“You know, unfortunately, some people that he wrote books for passed away before they could actually get the finished product. I remember one in particular. I went with him to a funeral and he handed the family the book at the funeral home, and the family was just so excited and thanked him over and over because they have something to remember their loved one by.”
Cook agreed that his work has impacted so many of his clients whether they were at the end of life or not.
“I have to say his work has really changed not only the client, but their families. You know, from what I have seen, so many families didn’t know the background of their older loved one. They didn’t know the stories, all of the things that they have gone through, and it’s made such a difference at the end of their life in so many ways. Sharing those stories, reminiscing and the positive impact it makes not only to the older adult, but to the family, is incredible. Nick has provided that gift.”
Gatto enjoys meeting people and learning from them.
He once interviewed a holocaust survivor who shared her story of her life in a concentration camp. He is also fluent in Spanish and Italian, so he is able to speak with clients in those languages if they prefer. Family members, like adult children and grandchildren, are invited to be a part of the interview process. He recalled interviewing a gentleman whose wife of 70 years had tales of her own to add to her husband’s interview.
“One life is like the other person’s life — they’re integrated. You can’t separate them out and their life story is the same but each with different parts.”
Gatto noted that the success of his business is due in large part to his supportive and loving family. In 1995, after a year of creating legacy books, he was considering stopping as he hadn’t had the success he had hoped. But Linda gently pushed him to keep at it.
“She said, ‘No way, you got to keep on going.’ So, I’ve been using her as a sounding board for the past 20 years. And that’s how it is a family company because she provides insights and guidance. She is my partner, side by side, providing insight and counsel.”
Linda appreciates Nick’s dedication to his work and is happy to help him in any way she can. Their daughters, Julianna and Danielle, are always ready to assist as well.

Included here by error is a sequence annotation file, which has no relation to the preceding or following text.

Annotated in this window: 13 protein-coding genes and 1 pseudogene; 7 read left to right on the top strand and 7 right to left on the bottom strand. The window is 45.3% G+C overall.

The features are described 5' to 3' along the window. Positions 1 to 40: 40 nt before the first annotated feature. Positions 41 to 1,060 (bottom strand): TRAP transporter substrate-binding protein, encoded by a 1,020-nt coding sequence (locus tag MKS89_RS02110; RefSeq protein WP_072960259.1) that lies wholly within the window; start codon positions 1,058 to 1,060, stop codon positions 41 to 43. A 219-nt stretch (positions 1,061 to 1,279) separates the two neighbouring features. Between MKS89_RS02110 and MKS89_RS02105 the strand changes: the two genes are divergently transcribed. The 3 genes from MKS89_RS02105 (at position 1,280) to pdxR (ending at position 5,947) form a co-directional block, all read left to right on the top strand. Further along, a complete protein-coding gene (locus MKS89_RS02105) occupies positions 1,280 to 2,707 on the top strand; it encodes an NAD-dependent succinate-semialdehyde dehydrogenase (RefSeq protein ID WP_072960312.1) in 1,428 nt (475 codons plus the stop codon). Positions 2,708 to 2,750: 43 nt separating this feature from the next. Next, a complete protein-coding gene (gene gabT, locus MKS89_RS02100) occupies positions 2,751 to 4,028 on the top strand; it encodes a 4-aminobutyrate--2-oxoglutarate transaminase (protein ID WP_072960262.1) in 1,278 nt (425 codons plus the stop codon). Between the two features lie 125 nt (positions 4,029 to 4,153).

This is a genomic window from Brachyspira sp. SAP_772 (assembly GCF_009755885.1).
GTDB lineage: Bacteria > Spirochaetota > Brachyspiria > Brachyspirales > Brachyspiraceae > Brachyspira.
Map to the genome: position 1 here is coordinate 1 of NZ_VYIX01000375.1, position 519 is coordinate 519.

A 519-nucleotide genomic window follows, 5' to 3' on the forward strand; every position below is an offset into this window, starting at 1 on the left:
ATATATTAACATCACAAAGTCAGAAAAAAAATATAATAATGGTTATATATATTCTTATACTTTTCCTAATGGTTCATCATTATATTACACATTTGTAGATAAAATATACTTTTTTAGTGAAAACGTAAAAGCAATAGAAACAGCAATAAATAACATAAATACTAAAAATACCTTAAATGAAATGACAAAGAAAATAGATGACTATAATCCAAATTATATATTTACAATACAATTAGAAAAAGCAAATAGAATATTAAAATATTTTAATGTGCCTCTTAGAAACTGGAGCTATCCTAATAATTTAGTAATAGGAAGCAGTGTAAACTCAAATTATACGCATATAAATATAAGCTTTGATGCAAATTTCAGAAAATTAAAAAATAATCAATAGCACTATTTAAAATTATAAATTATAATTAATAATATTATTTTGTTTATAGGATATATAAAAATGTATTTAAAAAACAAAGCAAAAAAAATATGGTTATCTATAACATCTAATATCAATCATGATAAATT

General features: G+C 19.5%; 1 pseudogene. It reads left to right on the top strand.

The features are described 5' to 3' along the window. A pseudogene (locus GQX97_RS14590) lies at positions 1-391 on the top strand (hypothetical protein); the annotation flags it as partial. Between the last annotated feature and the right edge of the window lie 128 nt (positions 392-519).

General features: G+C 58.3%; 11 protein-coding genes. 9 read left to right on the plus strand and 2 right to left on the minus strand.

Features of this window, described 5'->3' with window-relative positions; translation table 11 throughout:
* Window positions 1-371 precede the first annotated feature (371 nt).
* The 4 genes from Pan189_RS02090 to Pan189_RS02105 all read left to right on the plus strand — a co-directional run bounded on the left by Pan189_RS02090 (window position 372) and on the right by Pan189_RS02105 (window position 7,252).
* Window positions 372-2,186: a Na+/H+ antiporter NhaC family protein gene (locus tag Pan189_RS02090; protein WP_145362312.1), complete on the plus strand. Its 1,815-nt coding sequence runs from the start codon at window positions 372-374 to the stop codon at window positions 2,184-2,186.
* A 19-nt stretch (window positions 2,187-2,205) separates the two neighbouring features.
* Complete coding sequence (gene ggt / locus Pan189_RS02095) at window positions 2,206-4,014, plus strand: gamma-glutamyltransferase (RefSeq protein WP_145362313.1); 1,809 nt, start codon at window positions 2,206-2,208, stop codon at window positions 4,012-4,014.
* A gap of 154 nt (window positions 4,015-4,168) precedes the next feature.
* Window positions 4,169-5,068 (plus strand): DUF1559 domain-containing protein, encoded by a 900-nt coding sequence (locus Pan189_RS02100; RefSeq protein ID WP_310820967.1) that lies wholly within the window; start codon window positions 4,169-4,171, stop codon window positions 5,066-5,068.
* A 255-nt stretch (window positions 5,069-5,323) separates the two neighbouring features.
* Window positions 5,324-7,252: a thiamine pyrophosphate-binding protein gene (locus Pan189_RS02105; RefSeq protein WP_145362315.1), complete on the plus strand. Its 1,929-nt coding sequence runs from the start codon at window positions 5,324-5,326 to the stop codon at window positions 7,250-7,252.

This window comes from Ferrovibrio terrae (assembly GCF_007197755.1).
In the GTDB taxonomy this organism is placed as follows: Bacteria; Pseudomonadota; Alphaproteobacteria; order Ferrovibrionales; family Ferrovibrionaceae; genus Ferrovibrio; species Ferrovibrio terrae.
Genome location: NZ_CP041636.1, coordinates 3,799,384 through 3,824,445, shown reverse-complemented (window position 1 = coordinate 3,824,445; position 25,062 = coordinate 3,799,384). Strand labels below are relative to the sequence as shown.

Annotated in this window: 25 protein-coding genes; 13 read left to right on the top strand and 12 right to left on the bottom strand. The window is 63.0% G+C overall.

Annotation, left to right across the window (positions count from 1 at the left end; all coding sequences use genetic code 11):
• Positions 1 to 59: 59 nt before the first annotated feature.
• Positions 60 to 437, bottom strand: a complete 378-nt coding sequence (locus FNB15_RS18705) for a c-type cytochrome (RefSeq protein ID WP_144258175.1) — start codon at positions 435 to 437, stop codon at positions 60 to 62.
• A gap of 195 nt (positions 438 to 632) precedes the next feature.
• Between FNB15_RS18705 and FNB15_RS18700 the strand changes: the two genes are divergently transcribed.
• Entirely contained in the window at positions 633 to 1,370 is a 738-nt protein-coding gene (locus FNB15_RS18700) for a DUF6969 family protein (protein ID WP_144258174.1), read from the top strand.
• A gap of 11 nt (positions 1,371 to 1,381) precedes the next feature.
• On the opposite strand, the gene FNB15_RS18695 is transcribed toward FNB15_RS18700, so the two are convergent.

“I think it’s just something that Nick is very passionate about and when he’s passionate about it we want him to be passionate about it,” said Linda. “So we’ve always been there by his side. Our daughters, eventually, will take over the business.”
In addition to his own legacy book Gatto has also written books for others in his family including Linda’s mother who turned 93 earlier this summer.
One of the most rewarding aspects of the job is helping older clients understand that while they feel like they have lost so much — eyesight, physical health, hearing, and so on — that they really have gained quite a bit of love and history over the years.
“They don’t know how much that they actually gained or how much they have actually done. By talking to them, they’re able to verbalize what they’ve done.”
Gatto donates a portion of his income from Legacies of Life to assist families who live in poverty as well as to organizations who help homeless animals. He is also working toward creating a legacies program for those with low or fixed incomes.
To learn more about Legacies of Life, LLC contact Nicholas Gatto at 585-247-6802 or firstname.lastname@example.org.
Photo: Nicholas Salvatore Gatto founded Legacies of Life, LLC. in 1994 after completing a 500-page book about his own life for his daughters. He now helps others write their stories. He is shown with his wife Linda Gatto.